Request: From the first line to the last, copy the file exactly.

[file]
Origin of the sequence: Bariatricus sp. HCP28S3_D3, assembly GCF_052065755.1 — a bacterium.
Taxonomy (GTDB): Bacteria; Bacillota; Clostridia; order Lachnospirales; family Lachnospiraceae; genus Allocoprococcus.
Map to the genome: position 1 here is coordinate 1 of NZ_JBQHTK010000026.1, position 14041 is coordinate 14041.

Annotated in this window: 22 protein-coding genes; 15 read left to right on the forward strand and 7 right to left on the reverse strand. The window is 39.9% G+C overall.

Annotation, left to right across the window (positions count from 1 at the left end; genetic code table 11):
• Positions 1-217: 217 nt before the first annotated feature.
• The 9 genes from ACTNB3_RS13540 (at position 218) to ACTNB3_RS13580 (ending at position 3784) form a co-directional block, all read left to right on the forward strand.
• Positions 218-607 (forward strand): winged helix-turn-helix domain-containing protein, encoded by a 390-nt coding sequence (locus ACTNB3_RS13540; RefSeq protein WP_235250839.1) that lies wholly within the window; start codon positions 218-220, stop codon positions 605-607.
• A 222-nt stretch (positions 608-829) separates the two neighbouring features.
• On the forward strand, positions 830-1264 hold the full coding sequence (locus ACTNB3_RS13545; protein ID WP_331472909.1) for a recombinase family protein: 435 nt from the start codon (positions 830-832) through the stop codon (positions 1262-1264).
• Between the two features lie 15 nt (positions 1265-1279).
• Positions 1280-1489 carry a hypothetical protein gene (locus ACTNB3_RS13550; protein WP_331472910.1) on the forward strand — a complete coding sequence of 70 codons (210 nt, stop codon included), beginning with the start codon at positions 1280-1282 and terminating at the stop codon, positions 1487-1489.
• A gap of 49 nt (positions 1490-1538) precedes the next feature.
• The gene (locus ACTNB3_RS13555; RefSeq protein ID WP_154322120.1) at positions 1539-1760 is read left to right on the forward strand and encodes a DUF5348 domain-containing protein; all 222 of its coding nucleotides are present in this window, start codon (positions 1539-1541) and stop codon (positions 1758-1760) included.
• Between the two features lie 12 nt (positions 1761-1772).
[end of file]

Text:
Origin of the sequence: Bariatricus sp. HCP28S3_D3, assembly GCF_052065755.1 — a bacterium.
Taxonomy (GTDB): Bacteria; Bacillota; Clostridia; order Lachnospirales; family Lachnospiraceae; genus Allocoprococcus.
Map to the genome: position 1 here is coordinate 1 of NZ_JBQHTK010000026.1, position 14041 is coordinate 14041.

Annotated in this window: 22 protein-coding genes; 15 read left to right on the forward strand and 7 right to left on the reverse strand. The window is 39.9% G+C overall.

Annotation, left to right across the window (positions count from 1 at the left end; genetic code table 11):
• Positions 1-217: 217 nt before the first annotated feature.
• The 9 genes from ACTNB3_RS13540 (at position 218) to ACTNB3_RS13580 (ending at position 3784) form a co-directional block, all read left to right on the forward strand.
• Positions 218-607 (forward strand): winged helix-turn-helix domain-containing protein, encoded by a 390-nt coding sequence (locus ACTNB3_RS13540; RefSeq protein WP_235250839.1) that lies wholly within the window; start codon positions 218-220, stop codon positions 605-607.
• A 222-nt stretch (positions 608-829) separates the two neighbouring features.
• On the forward strand, positions 830-1264 hold the full coding sequence (locus ACTNB3_RS13545; protein ID WP_331472909.1) for a recombinase family protein: 435 nt from the start codon (positions 830-832) through the stop codon (positions 1262-1264).
• Between the two features lie 15 nt (positions 1265-1279).
• Positions 1280-1489 carry a hypothetical protein gene (locus ACTNB3_RS13550; protein WP_331472910.1) on the forward strand — a complete coding sequence of 70 codons (210 nt, stop codon included), beginning with the start codon at positions 1280-1282 and terminating at the stop codon, positions 1487-1489.
• A gap of 49 nt (positions 1490-1538) precedes the next feature.
• The gene (locus ACTNB3_RS13555; RefSeq protein ID WP_154322120.1) at positions 1539-1760 is read left to right on the forward strand and encodes a DUF5348 domain-containing protein; all 222 of its coding nucleotides are present in this window, start codon (positions 1539-1541) and stop codon (positions 1758-1760) included.
• Between the two features lie 12 nt (positions 1761-1772).